If you want to catch up on the sources, try to view the Declassified episode about World War I (History Channel).

US Medien werden gleichgeschaltet

  • Posted on August 5, 2010 at 3:33 pm

In den USA geht man nun gegen die Überdosis Wahrheiten vor, die die hiesige Bevölkerung nicht verträgt. Damit die Zivilisten besser informiert werden, gibt es vielleicht bald neben dem Raketenschild auch das media shield. Senator Charles E. Schumer stellt sich das so vor:

Schumer and Feinstein are working with representatives of the newspaper industry in crafting the new language that will explicitly exclude organizations like Wikileaks—whose sole or primary purpose is to publish unauthorized disclosures of documents—from possible protection.

Übersetzt sind die representatives of the newspaper industry alle Zeitungen außer dem Guardian, dem Spiegel und der New York Times. Das macht Sinn, denn die anderen haben die Story verpaßt. Es gilt zu verhindern, daß die Konkurrenz mit Hilfe guter Quellen Geschäft macht und Artikel produziert. Crafting the new language bezieht sich natürlich auf den Gesetzestext, wird aber in Folge auch auf die Sprache als solche angewendet. In Zeiten des Terrors darf man nicht mehr alles sagen. Die Sprache benötigt dringend eine neue gesetzliche Regelung, damit Regierungsentscheidungen nicht mehr angezweifelt werden können. Man sollte mit einer Verringerung des Wortschatzes rechnen. Unauthorized disclosures of documents bezeichnet alle Informationen, die staatlich festgesetzte Realitäten in Frage stellen.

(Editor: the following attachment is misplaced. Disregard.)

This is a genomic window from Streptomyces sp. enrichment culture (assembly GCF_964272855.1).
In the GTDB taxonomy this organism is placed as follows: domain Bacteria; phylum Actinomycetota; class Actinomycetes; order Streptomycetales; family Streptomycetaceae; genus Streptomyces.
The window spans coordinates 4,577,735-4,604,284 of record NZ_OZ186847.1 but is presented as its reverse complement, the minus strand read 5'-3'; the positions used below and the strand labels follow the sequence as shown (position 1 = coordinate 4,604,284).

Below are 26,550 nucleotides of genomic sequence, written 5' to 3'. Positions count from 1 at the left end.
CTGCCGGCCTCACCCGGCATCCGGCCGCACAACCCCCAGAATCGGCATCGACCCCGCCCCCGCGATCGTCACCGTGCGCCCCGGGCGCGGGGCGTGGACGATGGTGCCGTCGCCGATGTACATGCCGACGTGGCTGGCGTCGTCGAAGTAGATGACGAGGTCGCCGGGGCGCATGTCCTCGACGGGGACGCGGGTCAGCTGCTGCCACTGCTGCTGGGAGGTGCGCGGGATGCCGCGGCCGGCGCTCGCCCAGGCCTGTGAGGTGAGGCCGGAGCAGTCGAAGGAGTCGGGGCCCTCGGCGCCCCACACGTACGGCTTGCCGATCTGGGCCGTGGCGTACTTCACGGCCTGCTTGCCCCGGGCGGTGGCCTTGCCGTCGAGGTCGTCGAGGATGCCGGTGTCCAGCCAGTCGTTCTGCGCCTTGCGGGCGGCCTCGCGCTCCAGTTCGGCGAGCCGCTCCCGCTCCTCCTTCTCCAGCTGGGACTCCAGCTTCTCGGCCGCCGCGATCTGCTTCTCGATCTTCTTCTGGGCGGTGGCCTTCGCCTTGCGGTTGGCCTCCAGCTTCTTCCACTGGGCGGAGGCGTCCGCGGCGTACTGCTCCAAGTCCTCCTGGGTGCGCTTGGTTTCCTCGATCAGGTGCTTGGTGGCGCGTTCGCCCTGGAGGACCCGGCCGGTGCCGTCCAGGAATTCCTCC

Es ist zu erwarten, daß zukünftig Dissidenten im Land der unbegrenzten Freiheiten durch Militärtribunale verurteilt und umgehend erschossen werden. Man wird zusätzlich die Geschichtsschreibung gründlich inspizieren und alle Hochverräter posthum hinrichten sowie alle Spuren ihrer Existenz tilgen. Bei der Gelegenheit kann man auch gleich Korrekturen anbringen. Die Russen waren nie in Afghanistan, und die Erfahrungen der Allierten derzeit haben kein vergleichbares Beispiel in der Vergangenheit. Der Krieg in Afghanistan ist absolutes Neuland. Man kann dort weder von den Russen noch von den Briten lernen, die angeblich im 19. Jahrhundert auch schon dort gekämpft haben. Bei auftretenden Zweifeln werden Gesetze erlassen um diese umgehend zu unterbinden.

One-way Privacy

  • Posted on August 3, 2010 at 11:11 pm

Privacy is a valuable good. Decades ago millions of people fought for the rights we now have. The Internet generation defends its privacy right now. Others, who do not understand the flow of information in our modern world, try to stop individual privacy while maintaing the privacy of their actions at the same time. Sounds strange, but these others monitor the traffic of 12 US-American ISPs and their users. They want to protect the state, they say. They favour one-way streets.

But while these factions demand total secrecy for their actions, they simultaneously demand that you have none for yours. They want to know everything about what you do — and are knowing all of that — while you know nothing about what they do. The loss of privacy is entirely one-way. Government and corporate authorities have destroyed most vestiges of privacy for you, while ensuring that they have more and more for themselves. The extent to which you’re monitored grows in direct proportion to the secrecy with which they operate. Sir Francis Bacon’s now platitudinous observation that “knowledge itself is power” is as true as ever. That’s why this severe and always-growing imbalance is so dangerous, even to those who are otherwise content to have themselves subjected to constant monitoring.

There has to be a balance or otherwise all the men and women who liberated Europe in the 1940s died in vain and fought for tyranny.